“This one was harder than in 2010,” said Bolland, whose game-winning goal bounced just out of the reach of defenseman Johnny Boychuk and hit the post before the scored it. “They battled us really, really tough. We just got the bounces we needed in the end.”
Boston’s had a tough go in sports championships of late, with the Patriots losing their last two Super Bowls and the Celtics dropping an NBA Finals to Los Angeles a few years ago. Getting so close and finishing second invites misery and frustration because you never know when you’ll get another crack it at, and you hate to leave championship rings on the table.
Nevertheless, you have to appreciate what it means to get there — to knock at that door of immortality. Six months ago, it appeared the NHL season would be lost to another lockout; The Winter Classic was canceled and prospects of the Stanley Cup being awarded seemed grim.
To have it awarded in Boston, in 90 degree heat in June, is still a triumph for the game.
“I don’t think there’s too many guys that will have regrets over the summer,” Bruins defenseman Andrew Ference said of how hard Boston played. “We went at Chicago with everything we had. They earned it, for sure.”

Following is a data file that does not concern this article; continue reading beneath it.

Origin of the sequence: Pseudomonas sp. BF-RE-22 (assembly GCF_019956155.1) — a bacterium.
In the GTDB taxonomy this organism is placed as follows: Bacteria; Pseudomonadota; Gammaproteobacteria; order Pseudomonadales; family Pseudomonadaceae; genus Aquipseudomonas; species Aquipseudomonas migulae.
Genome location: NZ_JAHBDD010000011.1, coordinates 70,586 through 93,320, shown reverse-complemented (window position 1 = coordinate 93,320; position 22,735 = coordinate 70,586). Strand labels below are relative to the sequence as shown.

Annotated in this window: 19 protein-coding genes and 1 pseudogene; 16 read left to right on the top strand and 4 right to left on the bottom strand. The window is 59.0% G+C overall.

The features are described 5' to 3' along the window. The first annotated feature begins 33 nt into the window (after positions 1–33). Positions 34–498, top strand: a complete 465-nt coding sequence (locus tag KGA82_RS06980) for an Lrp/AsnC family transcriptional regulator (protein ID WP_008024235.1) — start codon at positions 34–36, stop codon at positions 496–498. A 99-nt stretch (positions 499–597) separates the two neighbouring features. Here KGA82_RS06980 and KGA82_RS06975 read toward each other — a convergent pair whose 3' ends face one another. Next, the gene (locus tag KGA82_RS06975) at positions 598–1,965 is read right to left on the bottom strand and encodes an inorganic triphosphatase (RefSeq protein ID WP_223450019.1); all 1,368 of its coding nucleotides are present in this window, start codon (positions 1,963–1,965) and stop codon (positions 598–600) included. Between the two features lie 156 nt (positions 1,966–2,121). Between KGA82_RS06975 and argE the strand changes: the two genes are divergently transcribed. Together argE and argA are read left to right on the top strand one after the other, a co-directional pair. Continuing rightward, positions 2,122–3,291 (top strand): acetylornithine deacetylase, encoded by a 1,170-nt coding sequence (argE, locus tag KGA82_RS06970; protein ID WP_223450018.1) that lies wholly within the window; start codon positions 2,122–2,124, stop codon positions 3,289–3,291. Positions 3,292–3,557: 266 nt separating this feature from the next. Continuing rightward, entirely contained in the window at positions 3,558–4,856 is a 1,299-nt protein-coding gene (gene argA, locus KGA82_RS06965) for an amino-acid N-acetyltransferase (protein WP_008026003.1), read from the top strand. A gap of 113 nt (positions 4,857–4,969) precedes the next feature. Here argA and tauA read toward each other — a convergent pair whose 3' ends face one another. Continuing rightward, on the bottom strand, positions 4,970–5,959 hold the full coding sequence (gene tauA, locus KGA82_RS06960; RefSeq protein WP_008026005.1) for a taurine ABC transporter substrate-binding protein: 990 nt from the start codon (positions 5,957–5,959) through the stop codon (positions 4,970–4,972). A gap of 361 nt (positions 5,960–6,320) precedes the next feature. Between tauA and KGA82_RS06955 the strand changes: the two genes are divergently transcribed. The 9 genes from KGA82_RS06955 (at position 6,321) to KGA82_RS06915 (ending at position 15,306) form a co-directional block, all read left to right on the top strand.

Boston was in good shape early last night, attacking the Chicago net ferociously early on and taking the lead when Chris Kelly scored at 7:19 of the first. The Bruins failed to take a multi-goal advantage, and ended up 0-for-4 on the power play, and ultimately it cost them.
The Bruins lost three games in a row in these Finals, going from being ahead 2-1 in the series to falling in six games. It was only the second time they’d lost three straight in this shortened season.